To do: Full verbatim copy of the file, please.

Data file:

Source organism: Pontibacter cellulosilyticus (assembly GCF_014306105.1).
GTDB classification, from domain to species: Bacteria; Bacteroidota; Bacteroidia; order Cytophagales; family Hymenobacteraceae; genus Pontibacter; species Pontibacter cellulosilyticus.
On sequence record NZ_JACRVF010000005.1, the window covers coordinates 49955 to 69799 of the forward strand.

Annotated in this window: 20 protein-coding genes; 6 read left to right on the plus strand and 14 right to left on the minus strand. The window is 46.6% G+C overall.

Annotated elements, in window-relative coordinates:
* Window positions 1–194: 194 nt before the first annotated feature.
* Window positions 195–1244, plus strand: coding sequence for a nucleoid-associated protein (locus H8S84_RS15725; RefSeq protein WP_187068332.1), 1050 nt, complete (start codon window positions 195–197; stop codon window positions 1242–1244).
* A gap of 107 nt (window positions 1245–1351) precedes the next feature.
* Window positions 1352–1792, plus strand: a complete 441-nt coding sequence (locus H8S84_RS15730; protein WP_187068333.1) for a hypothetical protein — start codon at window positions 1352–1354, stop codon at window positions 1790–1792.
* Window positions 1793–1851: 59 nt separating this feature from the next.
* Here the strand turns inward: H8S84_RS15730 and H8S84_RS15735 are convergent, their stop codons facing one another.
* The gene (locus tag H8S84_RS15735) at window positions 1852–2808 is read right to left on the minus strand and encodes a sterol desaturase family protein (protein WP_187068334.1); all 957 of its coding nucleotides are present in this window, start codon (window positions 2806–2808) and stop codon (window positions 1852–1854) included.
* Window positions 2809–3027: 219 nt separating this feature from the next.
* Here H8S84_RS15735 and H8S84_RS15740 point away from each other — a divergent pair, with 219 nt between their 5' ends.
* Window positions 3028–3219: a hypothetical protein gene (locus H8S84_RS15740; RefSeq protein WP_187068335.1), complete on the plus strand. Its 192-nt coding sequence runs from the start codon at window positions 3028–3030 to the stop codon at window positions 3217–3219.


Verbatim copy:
Source organism: Pontibacter cellulosilyticus (assembly GCF_014306105.1).
GTDB classification, from domain to species: Bacteria; Bacteroidota; Bacteroidia; order Cytophagales; family Hymenobacteraceae; genus Pontibacter; species Pontibacter cellulosilyticus.
On sequence record NZ_JACRVF010000005.1, the window covers coordinates 49955 to 69799 of the forward strand.

Annotated in this window: 20 protein-coding genes; 6 read left to right on the plus strand and 14 right to left on the minus strand. The window is 46.6% G+C overall.

Annotated elements, in window-relative coordinates:
* Window positions 1–194: 194 nt before the first annotated feature.
* Window positions 195–1244, plus strand: coding sequence for a nucleoid-associated protein (locus H8S84_RS15725; RefSeq protein WP_187068332.1), 1050 nt, complete (start codon window positions 195–197; stop codon window positions 1242–1244).
* A gap of 107 nt (window positions 1245–1351) precedes the next feature.
* Window positions 1352–1792, plus strand: a complete 441-nt coding sequence (locus H8S84_RS15730; protein WP_187068333.1) for a hypothetical protein — start codon at window positions 1352–1354, stop codon at window positions 1790–1792.
* Window positions 1793–1851: 59 nt separating this feature from the next.
* Here the strand turns inward: H8S84_RS15730 and H8S84_RS15735 are convergent, their stop codons facing one another.
* The gene (locus tag H8S84_RS15735) at window positions 1852–2808 is read right to left on the minus strand and encodes a sterol desaturase family protein (protein WP_187068334.1); all 957 of its coding nucleotides are present in this window, start codon (window positions 2806–2808) and stop codon (window positions 1852–1854) included.
* Window positions 2809–3027: 219 nt separating this feature from the next.
* Here H8S84_RS15735 and H8S84_RS15740 point away from each other — a divergent pair, with 219 nt between their 5' ends.
* Window positions 3028–3219: a hypothetical protein gene (locus H8S84_RS15740; RefSeq protein WP_187068335.1), complete on the plus strand. Its 192-nt coding sequence runs from the start codon at window positions 3028–3030 to the stop codon at window positions 3217–3219.